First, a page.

Views » June 4, 2018
It’s Time to Put Israel on Trial
The court of public opinion isn’t enough. Israel’s leaders should face charges in The Hague.
B’Tselem, a human rights group, said, “Israel … has made Gaza a huge prison, yet forbids the prisoners even to protest against this, on pain of death.”
In December 1948, the New York Times published a letter by 27 American Jewish intellectuals, including Albert Einstein and Hannah Arendt, warning of “the dangers to Israel” posed by the far-right Freedom Party (Herut). The letter described how the party’s militia had killed “most of the inhabitants—240 men, women and children” of the Arab village of Deir Yassin, except for a few that were kept “alive to parade as captives through the streets of Jerusalem.” The signatories denounced Herut leader Menachem Begin and urged “all concerned not to support this latest manifestation of fascism.”
In 1973, Herut merged with other parties to form Likud, the party now chaired by current Israeli Prime Minister Benjamin Netanyahu. Netanyahu, who governs in coalition with other right-wing parties, has proven every bit as violent as the Herut thugs of yesteryear.
This year, from March 30 to May 15, tens of thousands of Palestinians demonstrated at the barbed wire fence that surrounds Gaza to protest the Israeli blockade, the moving of the U.S. embassy to Jerusalem, and their confinement to the crowded and immiserated Gaza Strip.
The Israel Defense Forces (IDF) responded by massacring a total of 112 demonstrators (including 13 children). On March 31, after snipers killed 15 protesters, the IDF bragged in a tweet: “Everything was accurate and measured, and we know where every bullet landed.” Defense Minister Avigdor Lieberman said the IDF soldiers “deserve a medal.” Prime Minister Benjamin Netanyahu praised the IDF for allowing Israelis to enjoy Passover observances “peacefully.”
Not everyone in Israel was at peace. B’Tselem, a human rights group, said, “Israel … has made Gaza a huge prison, yet forbids the prisoners even to protest against this, on pain of death.”
Noting that “lethal force is banned by international law except to meet an imminent threat to life,” Human Rights Watch called for a formal investigation by the International Criminal Court (ICC), which was created by the United Nations in 2002 (but runs independently from it).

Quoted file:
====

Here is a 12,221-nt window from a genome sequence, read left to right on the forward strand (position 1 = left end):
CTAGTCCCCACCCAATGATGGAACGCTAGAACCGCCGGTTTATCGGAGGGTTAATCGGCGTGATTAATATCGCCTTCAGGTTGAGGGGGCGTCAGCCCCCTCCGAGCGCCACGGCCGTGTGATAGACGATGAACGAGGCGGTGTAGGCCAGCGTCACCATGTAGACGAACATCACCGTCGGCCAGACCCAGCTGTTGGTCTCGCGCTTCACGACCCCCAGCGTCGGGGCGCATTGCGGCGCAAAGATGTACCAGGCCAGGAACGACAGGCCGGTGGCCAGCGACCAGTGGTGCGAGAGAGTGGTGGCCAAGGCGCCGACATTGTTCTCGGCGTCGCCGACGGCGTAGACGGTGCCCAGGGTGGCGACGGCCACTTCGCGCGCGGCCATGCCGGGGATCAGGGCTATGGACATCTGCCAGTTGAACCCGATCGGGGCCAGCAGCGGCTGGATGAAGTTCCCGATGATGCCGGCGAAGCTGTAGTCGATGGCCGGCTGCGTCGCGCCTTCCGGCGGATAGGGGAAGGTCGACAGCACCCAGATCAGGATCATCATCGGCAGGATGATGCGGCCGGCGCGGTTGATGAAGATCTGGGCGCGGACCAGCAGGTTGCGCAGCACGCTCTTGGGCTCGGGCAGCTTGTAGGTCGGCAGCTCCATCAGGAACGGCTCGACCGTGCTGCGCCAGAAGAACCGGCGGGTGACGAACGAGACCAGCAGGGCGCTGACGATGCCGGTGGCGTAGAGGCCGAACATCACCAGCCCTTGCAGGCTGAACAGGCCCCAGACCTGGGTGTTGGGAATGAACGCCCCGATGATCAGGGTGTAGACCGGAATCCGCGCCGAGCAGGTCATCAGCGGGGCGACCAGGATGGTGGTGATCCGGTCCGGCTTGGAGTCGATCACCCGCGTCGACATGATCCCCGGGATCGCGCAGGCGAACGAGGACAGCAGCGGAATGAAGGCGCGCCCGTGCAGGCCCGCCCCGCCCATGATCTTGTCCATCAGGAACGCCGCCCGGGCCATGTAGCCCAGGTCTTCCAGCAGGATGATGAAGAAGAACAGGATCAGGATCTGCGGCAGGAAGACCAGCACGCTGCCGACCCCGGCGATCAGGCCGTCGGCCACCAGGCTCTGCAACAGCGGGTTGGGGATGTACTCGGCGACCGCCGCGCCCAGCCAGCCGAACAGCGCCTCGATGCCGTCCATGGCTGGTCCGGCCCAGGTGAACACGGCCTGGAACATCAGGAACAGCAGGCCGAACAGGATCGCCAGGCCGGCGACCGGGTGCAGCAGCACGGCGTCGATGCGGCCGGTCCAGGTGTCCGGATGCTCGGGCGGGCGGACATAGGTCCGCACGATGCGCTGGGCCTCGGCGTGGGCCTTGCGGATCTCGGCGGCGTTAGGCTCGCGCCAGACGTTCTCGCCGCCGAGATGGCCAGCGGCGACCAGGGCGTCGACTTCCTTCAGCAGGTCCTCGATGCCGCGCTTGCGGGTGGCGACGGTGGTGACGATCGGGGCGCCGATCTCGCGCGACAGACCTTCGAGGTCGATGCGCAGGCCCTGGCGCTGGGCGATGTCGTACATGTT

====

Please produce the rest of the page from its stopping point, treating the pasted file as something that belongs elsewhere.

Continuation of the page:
Since 2015, the ICC’s chief prosecutor, Fatou Bensouda, has been conducting a “preliminary examination” of the 2014 Gaza War, which killed 2,251 Palestinians (including 1,462 civilians) and 73 Israelis (including 6 civilians). On April 8, she warned that “any new alleged crime committed in the context of the situation in Palestine may be subjected to my office’s scrutiny.”
On May 18, the U.N. Human Rights Council voted to set up a commission of inquiry to examine Israel’s use of force, 29 to 2 (the United States and Australia) with 14 abstentions (including Britain, Germany and Japan). Because the United States has veto power on the Security Council, any recommendation is unlikely to move forward.
As the Likudniks see it, the only thing Israel has done wrong in Gaza is lose the public relations war. Speaking at a briefing for the Jewish Federations of North America, IDF spokesperson Lt. Col. Jonathan Conricus said, “The ‘winning picture’ overwhelmingly, by a knockout, unfortunately, have been the graphics from the Palestinian side. The amount of casualties has done us a tremendous disservice, unfortunately, and it has been very difficult to tell our story.”
That wouldn’t surprise Albert Einstein, Hannah Arendt, Seymour Melman and the others who signed that letter to the New York Times 70 years ago. The authors were prophetic: “It is in its actions that the terrorist party betrays its real character; from its past actions we can judge what it may be expected to do in the future.”
That future is now.
It’s time for ICC Chief Prosecutor Bensouda to move the proceedings from the court of public opinion, where Israel’s leaders are currently being tried, to a more proper venue: The Hague.
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Joel Bleifuss, a former director of the Peace Studies Program at the University of Missouri-Columbia, is the editor & publisher of In These Times, where he has worked since October 1986.
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